He’s been doing it his way for decades as you said, and it’s not the easiest way, maybe if you learnt how to do it properly, he would appreciate the help and appreciate that there is an easier way to do it rather than slipping about holding stuff with his boot.Posted 4 years ago
A friend of mine had a similar situation with her elderly mother driving.
Just because someone is legally entitled to do something and still physically capable of attempting it, it doesn’t mean they can do it safely.
1. He is an adult. Let him make his own decisions.
2. He is not fully aware of the danger. Try to dissuade him, although this could be awkward.
3. He is not fully aware of the danger. Disable the saw before he disables himself.
As others have said, altering the plug gap is the easiest, non permanent, reversible way of stopping an engine.Posted 4 years ago
Come to think of it, this is a bit of a moral dilemma.
Adults have responsibility for their children’s wellbeing, but at what point do you decide to take responsibility for an elderly relative, possibly against their will.
Should you hide your granddad’s fags and whiskey if it’s for his own good ?Posted 4 years agoglasgowdanMember
Meddling with his saw is utterly disrespectful, what a bunch of idiots. Offer ppe, new saw, otherwise leave him to it. Imagine some jumped up fresh joker tried telling you how to mountain bike one day, tried messing with your bike because they want you to stop in case you hurt yourself… your mindset would be ‘whatever, if I get hurt I get hurt’ right?Posted 4 years ago
On the other hand, and trying not to jump to conclusions about TheCaptains particular situation, what if your elderly relative starts showing signs of dementia ?Posted 4 years ago
At what point do you step in and take charge of their life ?
Or do you just leave them to it until eventually they just wander off out one day and don’t come home because they’ve forgotten where they live ?
OK, I was using an inaccurate stereotype, not a genuine symptom as an example.Posted 4 years ago
The principle is the same though.
Someone who has spent a lifetime looking after themself is going to be reluctant to admit that they are no longer able to operate a gas cooker, car or chainsaw safely.johndohMember
The OP states
Of course he won’t listen to criticism, he’s been doing it for decades this way (though only a couple of times a year). Maybe so, but he no longer has the coordination or reactions that he used to.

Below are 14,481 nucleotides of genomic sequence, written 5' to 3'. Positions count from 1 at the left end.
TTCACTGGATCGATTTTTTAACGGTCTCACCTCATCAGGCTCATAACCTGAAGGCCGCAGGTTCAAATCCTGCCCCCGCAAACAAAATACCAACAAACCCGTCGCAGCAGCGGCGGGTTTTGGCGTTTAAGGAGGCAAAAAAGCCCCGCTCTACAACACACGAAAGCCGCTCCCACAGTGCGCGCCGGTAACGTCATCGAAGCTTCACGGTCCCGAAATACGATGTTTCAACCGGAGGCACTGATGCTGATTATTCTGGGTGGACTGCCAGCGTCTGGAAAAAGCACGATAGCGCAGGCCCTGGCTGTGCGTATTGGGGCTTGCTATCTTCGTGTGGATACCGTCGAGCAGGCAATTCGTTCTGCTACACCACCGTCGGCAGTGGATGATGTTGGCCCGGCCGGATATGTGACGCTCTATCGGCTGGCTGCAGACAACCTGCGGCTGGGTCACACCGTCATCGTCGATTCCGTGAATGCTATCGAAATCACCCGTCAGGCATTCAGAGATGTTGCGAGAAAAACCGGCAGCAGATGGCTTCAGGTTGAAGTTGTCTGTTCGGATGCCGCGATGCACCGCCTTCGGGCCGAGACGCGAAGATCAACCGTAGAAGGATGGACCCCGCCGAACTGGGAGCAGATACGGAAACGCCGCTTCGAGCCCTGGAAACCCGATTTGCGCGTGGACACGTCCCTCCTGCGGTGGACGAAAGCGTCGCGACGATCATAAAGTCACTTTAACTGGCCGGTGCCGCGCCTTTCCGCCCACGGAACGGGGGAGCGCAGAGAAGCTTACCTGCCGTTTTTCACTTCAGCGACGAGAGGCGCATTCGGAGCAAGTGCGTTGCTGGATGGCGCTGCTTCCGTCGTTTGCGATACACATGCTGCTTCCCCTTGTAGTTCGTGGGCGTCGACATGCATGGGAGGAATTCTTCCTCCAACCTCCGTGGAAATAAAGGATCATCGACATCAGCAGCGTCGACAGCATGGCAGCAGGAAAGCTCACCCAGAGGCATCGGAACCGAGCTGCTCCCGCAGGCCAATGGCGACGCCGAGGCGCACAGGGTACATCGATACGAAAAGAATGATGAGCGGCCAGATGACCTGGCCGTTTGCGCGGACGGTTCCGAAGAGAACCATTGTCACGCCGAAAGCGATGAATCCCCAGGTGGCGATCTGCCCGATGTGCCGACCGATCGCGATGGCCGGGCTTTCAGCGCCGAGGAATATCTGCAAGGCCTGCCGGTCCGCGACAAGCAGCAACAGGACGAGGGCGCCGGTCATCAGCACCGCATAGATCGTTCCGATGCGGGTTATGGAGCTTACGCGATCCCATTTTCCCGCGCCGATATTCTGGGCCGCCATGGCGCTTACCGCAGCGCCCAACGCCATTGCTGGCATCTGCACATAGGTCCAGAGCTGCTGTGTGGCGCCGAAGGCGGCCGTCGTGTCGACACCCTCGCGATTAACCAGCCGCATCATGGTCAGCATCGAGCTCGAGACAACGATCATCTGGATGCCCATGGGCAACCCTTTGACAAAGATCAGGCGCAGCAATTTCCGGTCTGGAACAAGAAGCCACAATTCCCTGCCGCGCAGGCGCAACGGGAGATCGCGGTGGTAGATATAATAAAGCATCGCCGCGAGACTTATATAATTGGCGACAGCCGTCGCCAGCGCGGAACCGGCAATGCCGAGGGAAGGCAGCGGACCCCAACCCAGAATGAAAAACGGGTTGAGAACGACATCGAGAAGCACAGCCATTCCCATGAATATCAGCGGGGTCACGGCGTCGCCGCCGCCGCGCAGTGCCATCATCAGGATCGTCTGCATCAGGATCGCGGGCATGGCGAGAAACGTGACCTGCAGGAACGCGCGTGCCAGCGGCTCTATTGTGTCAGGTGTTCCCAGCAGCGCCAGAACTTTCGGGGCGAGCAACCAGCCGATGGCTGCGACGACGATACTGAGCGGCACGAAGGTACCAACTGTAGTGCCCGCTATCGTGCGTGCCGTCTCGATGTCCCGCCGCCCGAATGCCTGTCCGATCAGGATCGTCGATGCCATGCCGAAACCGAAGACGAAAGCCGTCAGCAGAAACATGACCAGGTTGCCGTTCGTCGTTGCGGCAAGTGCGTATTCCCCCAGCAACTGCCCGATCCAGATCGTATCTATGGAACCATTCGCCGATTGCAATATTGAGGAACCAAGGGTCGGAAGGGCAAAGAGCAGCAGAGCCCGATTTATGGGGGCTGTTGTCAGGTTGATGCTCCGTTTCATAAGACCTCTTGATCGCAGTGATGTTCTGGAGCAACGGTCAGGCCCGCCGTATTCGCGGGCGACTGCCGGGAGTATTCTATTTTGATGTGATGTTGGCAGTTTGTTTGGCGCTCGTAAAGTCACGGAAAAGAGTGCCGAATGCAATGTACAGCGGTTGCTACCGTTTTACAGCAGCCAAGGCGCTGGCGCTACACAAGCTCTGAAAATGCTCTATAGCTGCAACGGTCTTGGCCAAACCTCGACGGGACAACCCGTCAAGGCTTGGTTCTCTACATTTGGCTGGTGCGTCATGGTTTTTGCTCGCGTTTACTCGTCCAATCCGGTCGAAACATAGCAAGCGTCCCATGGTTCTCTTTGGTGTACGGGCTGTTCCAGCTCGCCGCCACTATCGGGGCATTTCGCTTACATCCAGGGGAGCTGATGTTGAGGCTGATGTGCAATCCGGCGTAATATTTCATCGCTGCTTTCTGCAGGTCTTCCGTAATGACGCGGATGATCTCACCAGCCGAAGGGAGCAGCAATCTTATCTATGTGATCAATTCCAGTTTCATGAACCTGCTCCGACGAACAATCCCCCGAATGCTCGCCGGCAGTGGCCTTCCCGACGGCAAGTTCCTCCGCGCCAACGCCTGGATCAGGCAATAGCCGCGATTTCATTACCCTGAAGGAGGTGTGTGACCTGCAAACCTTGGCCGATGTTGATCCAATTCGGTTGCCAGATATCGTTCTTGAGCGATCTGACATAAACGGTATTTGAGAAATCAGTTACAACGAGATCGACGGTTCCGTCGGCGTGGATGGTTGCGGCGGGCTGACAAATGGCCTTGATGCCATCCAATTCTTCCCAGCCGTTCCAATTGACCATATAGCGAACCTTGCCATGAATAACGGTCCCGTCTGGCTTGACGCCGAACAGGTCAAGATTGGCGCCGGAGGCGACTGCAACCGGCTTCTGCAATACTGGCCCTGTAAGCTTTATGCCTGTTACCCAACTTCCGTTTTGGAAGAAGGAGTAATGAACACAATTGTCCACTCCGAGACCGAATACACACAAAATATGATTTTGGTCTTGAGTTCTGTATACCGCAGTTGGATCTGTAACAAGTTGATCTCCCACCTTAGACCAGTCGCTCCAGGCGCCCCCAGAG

So it isn’t a case that he has dementia or is somehow otherwise unable to operate it. To me it seems that the OP has decided that, despite the relative doing this for decades, they are no no longer able to do it for no other reason than because it looks dangerous and they are old.
Maybe it is dangerous and maybe they are old, but that isn’t a reason in itself to intervene.Posted 4 years ago
If people are impaired to the point of being incapable of understanding the consequences of their actions then there are laws in place to deal with the situation while protecting their rights.
I have a friend who lives in the Highlands but is scared of the mountains. She can’t see any reason why people need to go up them so honestly believes hillwalking is a dangerous activity that should be banned. Luckily its not her decision.
MTG- car, dangerous to others, Gas explosion, dangerous to others, Chainsaw, dangerous to user, except Texas.Posted 4 years ago
Thanks for the interesting range of views. I do have some sympathy with the “let him get on with it” point of view. No dementia and for his age (mid 80s) he’s amazingly fit and active, presumably in part becase he does keep on doing stuff. From a selfish POV however, it would be us looking after him if he did hurt himself – and he’d hate that. I’d also hate myself if I just sat there twiddlng my thumbs watching him cut his leg open. We did persuade him not to go climbing on the roof a few years ago, but he doesn’t see a chainsaw as being in the same league for danger.
Current plan is for me to press on with getting myself sorted to take over. Haven’t actually touched his saw yet, might not need to as we can probably deflect him if he talks about using it again soon.Posted 4 years ago